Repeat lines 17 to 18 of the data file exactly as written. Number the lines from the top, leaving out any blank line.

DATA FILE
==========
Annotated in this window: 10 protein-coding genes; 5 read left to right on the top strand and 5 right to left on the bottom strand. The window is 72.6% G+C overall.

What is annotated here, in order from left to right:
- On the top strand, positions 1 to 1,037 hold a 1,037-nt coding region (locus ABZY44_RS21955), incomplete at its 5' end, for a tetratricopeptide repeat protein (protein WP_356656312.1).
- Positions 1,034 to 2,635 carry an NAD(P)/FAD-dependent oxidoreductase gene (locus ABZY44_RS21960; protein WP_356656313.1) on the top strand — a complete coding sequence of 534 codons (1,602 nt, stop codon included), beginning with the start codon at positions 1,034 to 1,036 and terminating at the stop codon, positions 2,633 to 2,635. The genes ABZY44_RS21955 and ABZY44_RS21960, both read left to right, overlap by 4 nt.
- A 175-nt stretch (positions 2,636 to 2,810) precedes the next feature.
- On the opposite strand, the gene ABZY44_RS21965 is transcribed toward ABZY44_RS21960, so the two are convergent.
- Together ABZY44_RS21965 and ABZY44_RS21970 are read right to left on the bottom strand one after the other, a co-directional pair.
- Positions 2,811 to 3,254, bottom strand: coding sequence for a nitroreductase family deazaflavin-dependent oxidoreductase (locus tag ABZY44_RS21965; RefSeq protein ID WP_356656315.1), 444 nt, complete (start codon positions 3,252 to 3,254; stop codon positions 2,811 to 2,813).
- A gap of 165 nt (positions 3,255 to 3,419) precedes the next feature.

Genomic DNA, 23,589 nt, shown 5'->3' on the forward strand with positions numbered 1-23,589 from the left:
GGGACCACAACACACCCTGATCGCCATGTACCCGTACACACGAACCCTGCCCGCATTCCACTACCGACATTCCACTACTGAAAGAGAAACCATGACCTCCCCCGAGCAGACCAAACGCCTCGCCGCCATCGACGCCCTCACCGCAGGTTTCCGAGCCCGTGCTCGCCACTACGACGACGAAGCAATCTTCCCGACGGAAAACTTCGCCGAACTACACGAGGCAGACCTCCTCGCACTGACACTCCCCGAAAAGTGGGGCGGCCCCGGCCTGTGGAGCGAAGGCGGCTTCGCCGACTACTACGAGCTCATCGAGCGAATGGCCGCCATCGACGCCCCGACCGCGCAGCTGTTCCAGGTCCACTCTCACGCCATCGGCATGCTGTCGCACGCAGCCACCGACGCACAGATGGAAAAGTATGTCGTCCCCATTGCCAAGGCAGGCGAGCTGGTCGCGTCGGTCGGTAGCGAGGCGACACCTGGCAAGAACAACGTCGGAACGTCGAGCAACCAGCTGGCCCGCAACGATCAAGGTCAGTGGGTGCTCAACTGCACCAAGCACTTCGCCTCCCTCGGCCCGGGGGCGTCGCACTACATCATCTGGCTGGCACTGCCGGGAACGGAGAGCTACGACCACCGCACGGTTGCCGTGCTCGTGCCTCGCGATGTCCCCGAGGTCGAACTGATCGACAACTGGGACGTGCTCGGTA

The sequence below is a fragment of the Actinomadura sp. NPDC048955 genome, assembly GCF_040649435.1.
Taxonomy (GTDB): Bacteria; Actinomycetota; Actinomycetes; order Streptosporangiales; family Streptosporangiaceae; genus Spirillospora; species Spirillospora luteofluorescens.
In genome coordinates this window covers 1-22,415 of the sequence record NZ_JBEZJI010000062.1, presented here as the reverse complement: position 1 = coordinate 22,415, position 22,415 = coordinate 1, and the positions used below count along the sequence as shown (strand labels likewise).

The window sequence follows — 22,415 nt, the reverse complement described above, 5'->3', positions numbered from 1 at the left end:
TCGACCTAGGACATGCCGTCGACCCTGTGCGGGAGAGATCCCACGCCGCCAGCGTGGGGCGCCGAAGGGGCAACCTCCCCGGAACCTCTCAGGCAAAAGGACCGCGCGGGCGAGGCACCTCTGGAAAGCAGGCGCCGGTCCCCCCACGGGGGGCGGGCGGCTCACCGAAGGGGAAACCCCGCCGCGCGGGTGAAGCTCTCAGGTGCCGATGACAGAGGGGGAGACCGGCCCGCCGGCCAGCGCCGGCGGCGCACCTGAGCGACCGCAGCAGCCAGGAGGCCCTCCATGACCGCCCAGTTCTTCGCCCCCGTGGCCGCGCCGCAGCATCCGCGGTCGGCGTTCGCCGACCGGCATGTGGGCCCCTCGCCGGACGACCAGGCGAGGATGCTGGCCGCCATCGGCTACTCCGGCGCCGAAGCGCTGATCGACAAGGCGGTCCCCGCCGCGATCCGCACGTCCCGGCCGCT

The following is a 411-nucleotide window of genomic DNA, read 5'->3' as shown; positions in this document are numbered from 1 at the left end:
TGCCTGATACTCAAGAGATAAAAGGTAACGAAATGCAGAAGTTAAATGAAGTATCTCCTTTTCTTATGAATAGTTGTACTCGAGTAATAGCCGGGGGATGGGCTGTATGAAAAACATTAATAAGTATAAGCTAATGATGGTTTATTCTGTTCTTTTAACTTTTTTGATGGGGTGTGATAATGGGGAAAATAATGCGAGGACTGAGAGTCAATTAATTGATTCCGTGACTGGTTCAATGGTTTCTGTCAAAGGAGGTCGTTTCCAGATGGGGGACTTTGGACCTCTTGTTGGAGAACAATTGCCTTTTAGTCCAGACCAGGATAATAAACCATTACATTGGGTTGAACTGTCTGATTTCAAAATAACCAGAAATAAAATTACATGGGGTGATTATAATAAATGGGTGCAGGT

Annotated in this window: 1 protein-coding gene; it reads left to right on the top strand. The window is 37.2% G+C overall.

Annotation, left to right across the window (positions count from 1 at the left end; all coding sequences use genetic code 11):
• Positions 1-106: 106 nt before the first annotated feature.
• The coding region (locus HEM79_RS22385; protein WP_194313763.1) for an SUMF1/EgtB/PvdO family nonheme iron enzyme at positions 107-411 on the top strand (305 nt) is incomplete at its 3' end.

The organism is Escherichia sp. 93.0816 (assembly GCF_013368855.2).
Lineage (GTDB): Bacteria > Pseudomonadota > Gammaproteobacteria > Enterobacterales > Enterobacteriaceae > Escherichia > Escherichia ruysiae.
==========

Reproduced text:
The following is a 411-nucleotide window of genomic DNA, read 5'->3' as shown; positions in this document are numbered from 1 at the left end:
TGCCTGATACTCAAGAGATAAAAGGTAACGAAATGCAGAAGTTAAATGAAGTATCTCCTTTTCTTATGAATAGTTGTACTCGAGTAATAGCCGGGGGATGGGCTGTATGAAAAACATTAATAAGTATAAGCTAATGATGGTTTATTCTGTTCTTTTAACTTTTTTGATGGGGTGTGATAATGGGGAAAATAATGCGAGGACTGAGAGTCAATTAATTGATTCCGTGACTGGTTCAATGGTTTCTGTCAAAGGAGGTCGTTTCCAGATGGGGGACTTTGGACCTCTTGTTGGAGAACAATTGCCTTTTAGTCCAGACCAGGATAATAAACCATTACATTGGGTTGAACTGTCTGATTTCAAAATAACCAGAAATAAAATTACATGGGGTGATTATAATAAATGGGTGCAGGT